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Childhood International Perspective: HDFS 2018 Maymester

I remember sitting on the floor of DFW International Airport with strangers who would soon become close friends, talking about how surreal this experience that hadn't yet begun was going to be, how surreal it already was. Twenty-two students, myself included, enrolled in the Human Development and Family Sciences Maymester that would take us all around Italy, learning first hand about the unique systems of early childhood education across the country.

The cities of Reggio Emilia, Florence, and Rome served as our homes for the duration of our program, and we stayed roughly a week in each place. We had free weekends to strike out on our own and explore the city we were in or travel somewhere new, like Venice, Capri, and Pisa. Ellen, our API godsend and mother for the program, helped us figure out everything from train times to food recommendations, so we were never without guidance. We also had trips with the program to places including Parma, San Gimignano, and Pistoia. These planned excursions were incredible, offering us unique experiences like tasting true Parmigiano-Reggiano cheese from a local factory, eating a homegrown meal at a bio-farm in Tuscany, and, arguably the best excursions, visiting Italian schools.

The school visits were the highlight of the program for many of us, reading about the different educational approaches was interesting, but living them was amazing. Our first full day in Italy we got to visit Paolina Poggi School, a Montessori school just outside of Rome that serves kids from four months to 12 years of age. This was our first school visit, we were nervous and excited and not really sure what to expect, but the staff was incredibly helpful and accommodating, answering all of our questions about how the approach we read about is actually applied. In Reggio Emilia, we had class at the Loris Malaguzzi Center, the international hub for the Reggio Emilia approach to early childhood education. There, we experienced first-hand the prioritization of community and art in these schools. We took a daytrip to Pistoia to learn about their municipality's approach to educating their children and marveled at the seamless integration of nature and family into those schools. While we were in Rome, we even toured and had lectures at La Sapienza, the largest university in Italy and one of the best research institutions in the world. We listened to lectures from esteemed faculty from universities across Italy, including our beloved Roberto Baiocco who, on our second night in Italy, welcomed all of us into his home for a delicious Italian meal on his beautiful rooftop garden.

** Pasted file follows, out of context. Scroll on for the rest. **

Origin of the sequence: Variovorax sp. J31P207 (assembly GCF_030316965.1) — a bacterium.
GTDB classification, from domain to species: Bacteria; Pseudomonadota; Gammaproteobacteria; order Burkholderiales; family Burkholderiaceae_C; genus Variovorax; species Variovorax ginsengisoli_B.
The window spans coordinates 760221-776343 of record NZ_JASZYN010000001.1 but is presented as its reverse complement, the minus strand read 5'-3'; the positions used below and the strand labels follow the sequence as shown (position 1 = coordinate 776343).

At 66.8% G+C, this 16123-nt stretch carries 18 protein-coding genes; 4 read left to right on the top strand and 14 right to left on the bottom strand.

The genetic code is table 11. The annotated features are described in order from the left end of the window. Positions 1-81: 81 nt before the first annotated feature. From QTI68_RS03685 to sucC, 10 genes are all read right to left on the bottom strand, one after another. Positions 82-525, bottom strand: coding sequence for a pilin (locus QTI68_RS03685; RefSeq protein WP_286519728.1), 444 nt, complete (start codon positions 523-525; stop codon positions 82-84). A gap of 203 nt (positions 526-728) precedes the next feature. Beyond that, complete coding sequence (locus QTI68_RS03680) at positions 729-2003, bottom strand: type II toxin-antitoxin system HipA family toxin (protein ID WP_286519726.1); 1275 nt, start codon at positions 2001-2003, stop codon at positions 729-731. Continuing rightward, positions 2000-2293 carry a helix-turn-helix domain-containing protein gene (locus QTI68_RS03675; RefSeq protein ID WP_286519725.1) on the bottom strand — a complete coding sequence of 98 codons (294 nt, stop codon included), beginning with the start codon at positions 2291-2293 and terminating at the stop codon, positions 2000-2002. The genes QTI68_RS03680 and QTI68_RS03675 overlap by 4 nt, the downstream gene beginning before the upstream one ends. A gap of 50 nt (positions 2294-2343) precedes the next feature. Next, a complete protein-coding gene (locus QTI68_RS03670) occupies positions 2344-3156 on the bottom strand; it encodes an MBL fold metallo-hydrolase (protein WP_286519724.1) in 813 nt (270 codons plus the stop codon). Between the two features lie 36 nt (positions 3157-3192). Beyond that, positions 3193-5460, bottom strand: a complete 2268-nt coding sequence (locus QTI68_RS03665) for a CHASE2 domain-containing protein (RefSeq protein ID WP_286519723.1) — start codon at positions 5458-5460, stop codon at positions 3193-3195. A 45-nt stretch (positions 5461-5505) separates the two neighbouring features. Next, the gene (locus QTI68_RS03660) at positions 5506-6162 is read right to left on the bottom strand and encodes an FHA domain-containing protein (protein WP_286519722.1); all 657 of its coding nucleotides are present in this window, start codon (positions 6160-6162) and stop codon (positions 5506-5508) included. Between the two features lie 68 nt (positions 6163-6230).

Ventidue women from across UT took on Italy for a month together. We went through homesickness and real sickness and Rome public transportation and cross-country train rides and three lost/stolen phones and late-night conversations and sunsets on the Arno River and the quest for the best gelato (spoiler: it's all the best) together. I started the program not knowing a single person, and I ended with some really great friends, amazing memories, and a lifetime of never being able to eat normal ice cream again. I also ended the program with an acute awareness of how little I know about the world and the people and cultures within it, a feeling that is both scary and exciting. I thought I knew a lot about education and about children, but I was wrong in the best way.

Maria Montessori said, "Early childhood education is the key to the betterment of society." This seemed to be an ideal Italians cherished. From my observations and in conversations with teachers at the Italian schools, it became obvious that Italian children are a respected people by their communities, and a huge emphasis is placed not only on their wellbeing but their education as well. In my experience, adults in the US view children as a separate class, set apart from other citizens. Rarely are they given the respect I saw in Italy, respect for their personhood, for their ideas, for their ability to make contributions to society. The way we view, treat, and educate children in the US is not universal. That means, though not easy, it is changeable. Children are the future. I believe it now more than ever because I got to experience a culture, a whole country, that not only believes it but acts it. 

~Michaela Lavelle, '20

Psychology & Humanities

The University of Texas at Austin 

​Faculty members: Dr. Salvatore Ioverno, HDFS Lecturer, and Hallie Speranza, HDFS Associate Professor of Practice visit the Colosseum with Maymester 2018 students. 

Piazza del Colosseo, Rome, Italy

Summer 2018